Claire Hailwood believes asking ‘can women have it all?’ is not be the best question to ask.
As Jacinda Arden resigned as the Prime Minister of New Zealand, the BBC headline posed the question – can women really have it all?
So can, or even should, women pursue both career and work opportunities and family life ‘successfully’, and even if they can, is it the ‘right’ thing to do?
Arden said that she didn’t have ”enough left in the tank” to continue to lead. One of many reflections was the impact that years of leadership, through a global pandemic, had had on her family, but the headlines were full of the tension between family and professional life.
I’m not sure the same headlines would have been written had the outgoing Prime Minister been male, even if he had referenced his family. Have you ever heard anyone ask whether men can ”really have it all?”
There are still very different expectations for women who work and are parents, than men.
2. Privilege = choice
For some men and women, their financial privilege means they can ‘choose’ whether they want to work alongside parenthood or whether one or both should go part time.
It’s important to acknowledge that this is not a choice that many, men or women, are in a position to make, whatever their preference might be.
So, while I’m not going to try and answer the question posed in the BBC headline (because I’m not sure it’s a right or helpful question) as I reflect on career ‘vs’ motherhood, it’s important to acknowledge the context is nuanced, complex and challenging.
I’ve been a Mum for 15 years. In that time I’ve had the privilege of adopting, fostering and birthing children. Before I was a parent both my husband and I worked full time. Over the last decade and a half, I’ve had maternity and adoption leave, been both full and part time, a SAHM (stay at home Mum) and truthfully I’ve felt the tension in every iteration, always.
I have friends who want nothing more than to be a parent with no other paid work alongside, and others who have seriously considered whether to grow their family because they are so committed and feel called to their work.
I continue to live in this tension. I continue to bring it before God regularly because my greatest desire is that I would be living how He wants me to, raising my children to know and love Him and outworking the calling He’s placed in me. Here are three things that have been helpful to me in pursuit of God’s best in each season.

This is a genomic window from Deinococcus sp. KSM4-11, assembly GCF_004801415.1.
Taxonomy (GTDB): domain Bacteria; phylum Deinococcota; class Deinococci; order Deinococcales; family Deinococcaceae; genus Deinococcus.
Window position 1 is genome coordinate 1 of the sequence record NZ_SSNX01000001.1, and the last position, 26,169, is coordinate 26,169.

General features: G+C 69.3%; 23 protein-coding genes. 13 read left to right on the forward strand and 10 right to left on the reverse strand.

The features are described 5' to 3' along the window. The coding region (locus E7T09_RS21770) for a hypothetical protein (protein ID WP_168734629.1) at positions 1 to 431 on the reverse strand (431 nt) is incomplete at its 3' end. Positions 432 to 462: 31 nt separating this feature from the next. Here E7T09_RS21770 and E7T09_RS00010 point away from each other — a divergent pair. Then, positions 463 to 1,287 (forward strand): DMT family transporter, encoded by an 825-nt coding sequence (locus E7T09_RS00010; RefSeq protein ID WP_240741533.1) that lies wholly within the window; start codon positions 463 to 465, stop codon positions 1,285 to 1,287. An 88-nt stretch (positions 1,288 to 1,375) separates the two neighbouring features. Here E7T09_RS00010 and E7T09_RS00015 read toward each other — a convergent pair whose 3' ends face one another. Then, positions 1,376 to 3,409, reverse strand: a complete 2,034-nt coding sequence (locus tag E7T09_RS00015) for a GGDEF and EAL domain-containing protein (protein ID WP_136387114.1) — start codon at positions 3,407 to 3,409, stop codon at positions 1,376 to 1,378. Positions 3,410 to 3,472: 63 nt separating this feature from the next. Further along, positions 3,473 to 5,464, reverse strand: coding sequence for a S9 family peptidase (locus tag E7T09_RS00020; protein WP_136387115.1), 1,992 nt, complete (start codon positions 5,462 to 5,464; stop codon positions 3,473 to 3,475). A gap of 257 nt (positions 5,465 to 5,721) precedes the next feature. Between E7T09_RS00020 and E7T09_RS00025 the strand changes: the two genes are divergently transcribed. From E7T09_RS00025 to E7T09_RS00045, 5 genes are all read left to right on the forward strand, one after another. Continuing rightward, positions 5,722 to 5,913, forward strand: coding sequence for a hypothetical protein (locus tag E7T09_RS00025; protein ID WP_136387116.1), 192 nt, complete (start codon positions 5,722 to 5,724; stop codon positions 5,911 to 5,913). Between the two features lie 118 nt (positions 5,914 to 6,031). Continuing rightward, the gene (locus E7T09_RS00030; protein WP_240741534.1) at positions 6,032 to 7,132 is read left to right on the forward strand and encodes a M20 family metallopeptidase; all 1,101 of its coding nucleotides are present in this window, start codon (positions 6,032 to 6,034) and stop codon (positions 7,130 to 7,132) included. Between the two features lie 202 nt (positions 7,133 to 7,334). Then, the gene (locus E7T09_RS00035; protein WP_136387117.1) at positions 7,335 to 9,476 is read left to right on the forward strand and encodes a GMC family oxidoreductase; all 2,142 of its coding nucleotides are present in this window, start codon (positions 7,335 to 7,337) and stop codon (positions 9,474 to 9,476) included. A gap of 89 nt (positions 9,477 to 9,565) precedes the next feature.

3. The body has many parts
1 Corinthians 12 paints this brilliant picture of God’s people as a body with many parts, each of them different, no one more or less valuable than another, and cautions us (as though God knows what we’re like!), not to compare one with the other, or to think we need one part of the body less or more than any other.
It’s easy to apply this to the church, each of us with our different gifts, but I wonder if it also has resonance in this context. We’re not all the same and neither is the call on our lives. What God has put in us is not the same, therefore, our families will not look the same, nor our roles within them.
Perhaps the question is not, should I be doing what that person over there is doing (because they seem to be getting it ‘right’) and more, what is God asking me to do?
What if we then followed that? Where there is a genuine choice, changing our perspective on what’s ‘right’ could be genuinely freeing.
4. What are you modelling?
We’ve raised and are raising both boys and girls, and I’ve always been (sometimes to a fault) determined not to fall in to stereotypes. For example, when my boys played with trucks and vans I’d ask the name of the woman driving it, or if they picked up a doll I’d talk about what a lovely Daddy they’d make. My husband would sometimes tell me that my boys would think vans were only driven by women the way I always spoke about it!
More than moments like these or things that I say, my children will follow how I live. And that includes what I’m modelling in relation to work. We want to talk, to our sons and daughters, about the joy, privilege and calling of both work and family, to work hard in the things that God has called us to, whatever that is.
God has placed unique, extraordinary potential in each of us, including our children, male and female. I don’t want any of them to feel that potential quashed by societal pressures or norms, but instead play my part to raise them to fulfil the call God has placed on them.
Psalm 127:3 tells us that children are a gift from God, however our families are put together. Colossians 3:23 tells us that whatever we do, we should work hard as though working for the Lord. Perhaps the question of how many hours we should or shouldn’t work, as men or women, is the wrong one, but the question we should be asking instead is, how do I steward well the gifts and opportunities that God has gifted me with?
If we seek first His Kingdom, in our family and work life, and with humility, steward well what He’s given us, then whatever the outworking of that in our lives, He will equip us (and the children we’re called to raise) for the tasks in hand.